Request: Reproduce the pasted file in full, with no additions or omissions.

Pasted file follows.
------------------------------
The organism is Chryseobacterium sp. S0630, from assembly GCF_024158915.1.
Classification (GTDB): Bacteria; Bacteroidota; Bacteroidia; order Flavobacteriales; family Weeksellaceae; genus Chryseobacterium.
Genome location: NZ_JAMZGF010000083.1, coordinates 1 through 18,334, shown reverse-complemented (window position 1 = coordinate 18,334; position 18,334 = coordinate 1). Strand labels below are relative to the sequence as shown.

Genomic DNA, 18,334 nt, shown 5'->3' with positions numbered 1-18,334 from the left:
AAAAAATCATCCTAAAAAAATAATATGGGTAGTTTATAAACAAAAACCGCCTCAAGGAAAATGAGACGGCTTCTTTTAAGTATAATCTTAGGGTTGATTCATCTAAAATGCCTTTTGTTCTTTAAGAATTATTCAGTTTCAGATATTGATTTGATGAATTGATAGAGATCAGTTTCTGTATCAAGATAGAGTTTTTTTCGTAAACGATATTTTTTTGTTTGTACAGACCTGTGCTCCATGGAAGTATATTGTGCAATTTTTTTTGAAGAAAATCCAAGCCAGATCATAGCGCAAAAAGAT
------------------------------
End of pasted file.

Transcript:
The organism is Chryseobacterium sp. S0630, from assembly GCF_024158915.1.
Classification (GTDB): Bacteria; Bacteroidota; Bacteroidia; order Flavobacteriales; family Weeksellaceae; genus Chryseobacterium.
Genome location: NZ_JAMZGF010000083.1, coordinates 1 through 18,334, shown reverse-complemented (window position 1 = coordinate 18,334; position 18,334 = coordinate 1). Strand labels below are relative to the sequence as shown.

Genomic DNA, 18,334 nt, shown 5'->3' with positions numbered 1-18,334 from the left:
AAAAAATCATCCTAAAAAAATAATATGGGTAGTTTATAAACAAAAACCGCCTCAAGGAAAATGAGACGGCTTCTTTTAAGTATAATCTTAGGGTTGATTCATCTAAAATGCCTTTTGTTCTTTAAGAATTATTCAGTTTCAGATATTGATTTGATGAATTGATAGAGATCAGTTTCTGTATCAAGATAGAGTTTTTTTCGTAAACGATATTTTTTTGTTTGTACAGACCTGTGCTCCATGGAAGTATATTGTGCAATTTTTTTTGAAGAAAATCCAAGCCAGATCATAGCGCAAAAAGAT